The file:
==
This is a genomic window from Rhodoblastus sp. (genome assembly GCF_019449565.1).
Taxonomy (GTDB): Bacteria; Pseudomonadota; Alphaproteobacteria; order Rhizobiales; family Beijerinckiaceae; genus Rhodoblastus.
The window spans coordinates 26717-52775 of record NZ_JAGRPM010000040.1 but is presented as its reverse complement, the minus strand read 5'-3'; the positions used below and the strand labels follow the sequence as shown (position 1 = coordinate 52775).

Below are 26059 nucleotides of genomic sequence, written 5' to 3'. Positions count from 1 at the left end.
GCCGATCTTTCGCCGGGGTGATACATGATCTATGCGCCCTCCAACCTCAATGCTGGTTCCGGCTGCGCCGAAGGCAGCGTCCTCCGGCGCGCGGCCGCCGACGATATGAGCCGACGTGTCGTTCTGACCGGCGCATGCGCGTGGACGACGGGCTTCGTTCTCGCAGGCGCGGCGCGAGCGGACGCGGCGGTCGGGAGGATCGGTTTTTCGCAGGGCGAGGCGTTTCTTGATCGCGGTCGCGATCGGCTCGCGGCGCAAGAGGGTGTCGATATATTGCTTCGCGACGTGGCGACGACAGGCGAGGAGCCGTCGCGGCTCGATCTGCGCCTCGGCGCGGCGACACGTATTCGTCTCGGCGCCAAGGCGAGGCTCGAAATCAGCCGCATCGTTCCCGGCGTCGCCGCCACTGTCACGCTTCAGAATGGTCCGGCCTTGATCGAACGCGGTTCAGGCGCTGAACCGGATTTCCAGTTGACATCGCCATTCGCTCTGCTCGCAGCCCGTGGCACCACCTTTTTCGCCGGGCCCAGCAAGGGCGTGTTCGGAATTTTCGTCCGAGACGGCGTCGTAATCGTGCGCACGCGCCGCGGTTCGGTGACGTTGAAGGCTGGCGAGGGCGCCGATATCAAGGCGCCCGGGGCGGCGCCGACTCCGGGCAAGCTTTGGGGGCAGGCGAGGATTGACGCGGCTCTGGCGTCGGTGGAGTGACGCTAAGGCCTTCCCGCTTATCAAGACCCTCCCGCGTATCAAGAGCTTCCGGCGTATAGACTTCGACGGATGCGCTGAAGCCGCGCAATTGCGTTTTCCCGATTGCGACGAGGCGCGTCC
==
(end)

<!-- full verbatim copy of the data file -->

This is a genomic window from Rhodoblastus sp. (genome assembly GCF_019449565.1).
Taxonomy (GTDB): Bacteria; Pseudomonadota; Alphaproteobacteria; order Rhizobiales; family Beijerinckiaceae; genus Rhodoblastus.
The window spans coordinates 26717-52775 of record NZ_JAGRPM010000040.1 but is presented as its reverse complement, the minus strand read 5'-3'; the positions used below and the strand labels follow the sequence as shown (position 1 = coordinate 52775).

Below are 26059 nucleotides of genomic sequence, written 5' to 3'. Positions count from 1 at the left end.
GCCGATCTTTCGCCGGGGTGATACATGATCTATGCGCCCTCCAACCTCAATGCTGGTTCCGGCTGCGCCGAAGGCAGCGTCCTCCGGCGCGCGGCCGCCGACGATATGAGCCGACGTGTCGTTCTGACCGGCGCATGCGCGTGGACGACGGGCTTCGTTCTCGCAGGCGCGGCGCGAGCGGACGCGGCGGTCGGGAGGATCGGTTTTTCGCAGGGCGAGGCGTTTCTTGATCGCGGTCGCGATCGGCTCGCGGCGCAAGAGGGTGTCGATATATTGCTTCGCGACGTGGCGACGACAGGCGAGGAGCCGTCGCGGCTCGATCTGCGCCTCGGCGCGGCGACACGTATTCGTCTCGGCGCCAAGGCGAGGCTCGAAATCAGCCGCATCGTTCCCGGCGTCGCCGCCACTGTCACGCTTCAGAATGGTCCGGCCTTGATCGAACGCGGTTCAGGCGCTGAACCGGATTTCCAGTTGACATCGCCATTCGCTCTGCTCGCAGCCCGTGGCACCACCTTTTTCGCCGGGCCCAGCAAGGGCGTGTTCGGAATTTTCGTCCGAGACGGCGTCGTAATCGTGCGCACGCGCCGCGGTTCGGTGACGTTGAAGGCTGGCGAGGGCGCCGATATCAAGGCGCCCGGGGCGGCGCCGACTCCGGGCAAGCTTTGGGGGCAGGCGAGGATTGACGCGGCTCTGGCGTCGGTGGAGTGACGCTAAGGCCTTCCCGCTTATCAAGACCCTCCCGCGTATCAAGAGCTTCCGGCGTATAGACTTCGACGGATGCGCTGAAGCCGCGCAATTGCGTTTTCCCGATTGCGACGAGGCGCGTCC